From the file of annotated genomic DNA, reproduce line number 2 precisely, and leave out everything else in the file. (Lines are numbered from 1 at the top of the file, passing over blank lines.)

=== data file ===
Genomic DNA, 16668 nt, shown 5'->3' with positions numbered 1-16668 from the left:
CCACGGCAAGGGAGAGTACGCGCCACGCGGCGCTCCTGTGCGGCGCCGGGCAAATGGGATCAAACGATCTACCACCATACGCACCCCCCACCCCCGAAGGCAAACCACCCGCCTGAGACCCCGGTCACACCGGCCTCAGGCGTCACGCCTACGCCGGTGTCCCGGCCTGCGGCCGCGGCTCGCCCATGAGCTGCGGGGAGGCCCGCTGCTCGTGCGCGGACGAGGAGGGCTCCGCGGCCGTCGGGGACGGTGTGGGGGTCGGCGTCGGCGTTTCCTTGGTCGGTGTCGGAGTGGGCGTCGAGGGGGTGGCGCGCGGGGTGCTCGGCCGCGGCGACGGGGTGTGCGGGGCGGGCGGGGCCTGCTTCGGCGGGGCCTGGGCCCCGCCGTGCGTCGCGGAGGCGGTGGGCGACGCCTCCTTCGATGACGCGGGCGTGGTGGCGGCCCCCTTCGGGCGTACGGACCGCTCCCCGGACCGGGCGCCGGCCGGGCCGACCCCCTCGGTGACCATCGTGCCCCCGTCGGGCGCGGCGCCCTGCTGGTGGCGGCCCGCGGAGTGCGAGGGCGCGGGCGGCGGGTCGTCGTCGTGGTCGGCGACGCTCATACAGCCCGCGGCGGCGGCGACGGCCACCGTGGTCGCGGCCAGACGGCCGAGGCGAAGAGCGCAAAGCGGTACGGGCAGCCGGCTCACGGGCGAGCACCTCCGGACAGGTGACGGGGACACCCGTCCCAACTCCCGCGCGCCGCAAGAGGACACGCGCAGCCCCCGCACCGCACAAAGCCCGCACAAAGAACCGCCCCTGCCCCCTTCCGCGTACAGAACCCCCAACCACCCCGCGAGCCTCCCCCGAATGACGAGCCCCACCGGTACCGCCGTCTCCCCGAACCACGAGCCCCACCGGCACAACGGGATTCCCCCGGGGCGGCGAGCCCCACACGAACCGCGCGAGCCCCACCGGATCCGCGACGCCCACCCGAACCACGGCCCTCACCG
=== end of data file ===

CCACGGCAAGGGAGAGTACGCGCCACGCGGCGCTCCTGTGCGGCGCCGGGCAAATGGGATCAAACGATCTACCACCATACGCACCCCCCACCCCCGAAGGCAAACCACCCGCCTGAGACCCCGGTCACACCGGCCTCAGGCGTCACGCCTACGCCGGTGTCCCGGCCTGCGGCCGCGGCTCGCCCATGAGCTGCGGGGAGGCCCGCTGCTCGTGCGCGGACGAGGAGGGCTCCGCGGCCGTCGGGGACGGTGTGGGGGTCGGCGTCGGCGTTTCCTTGGTCGGTGTCGGAGTGGGCGTCGAGGGGGTGGCGCGCGGGGTGCTCGGCCGCGGCGACGGGGTGTGCGGGGCGGGCGGGGCCTGCTTCGGCGGGGCCTGGGCCCCGCCGTGCGTCGCGGAGGCGGTGGGCGACGCCTCCTTCGATGACGCGGGCGTGGTGGCGGCCCCCTTCGGGCGTACGGACCGCTCCCCGGACCGGGCGCCGGCCGGGCCGACCCCCTCGGTGACCATCGTGCCCCCGTCGGGCGCGGCGCCCTGCTGGTGGCGGCCCGCGGAGTGCGAGGGCGCGGGCGGCGGGTCGTCGTCGTGGTCGGCGACGCTCATACAGCCCGCGGCGGCGGCGACGGCCACCGTGGTCGCGGCCAGACGGCCGAGGCGAAGAGCGCAAAGCGGTACGGGCAGCCGGCTCACGGGCGAGCACCTCCGGACAGGTGACGGGGACACCCGTCCCAACTCCCGCGCGCCGCAAGAGGACACGCGCAGCCCCCGCACCGCACAAAGCCCGCACAAAGAACCGCCCCTGCCCCCTTCCGCGTACAGAACCCCCAACCACCCCGCGAGCCTCCCCCGAATGACGAGCCCCACCGGTACCGCCGTCTCCCCGAACCACGAGCCCCACCGGCACAACGGGATTCCCCCGGGGCGGCGAGCCCCACACGAACCGCGCGAGCCCCACCGGATCCGCGACGCCCACCCGAACCACGGCCCTCACCG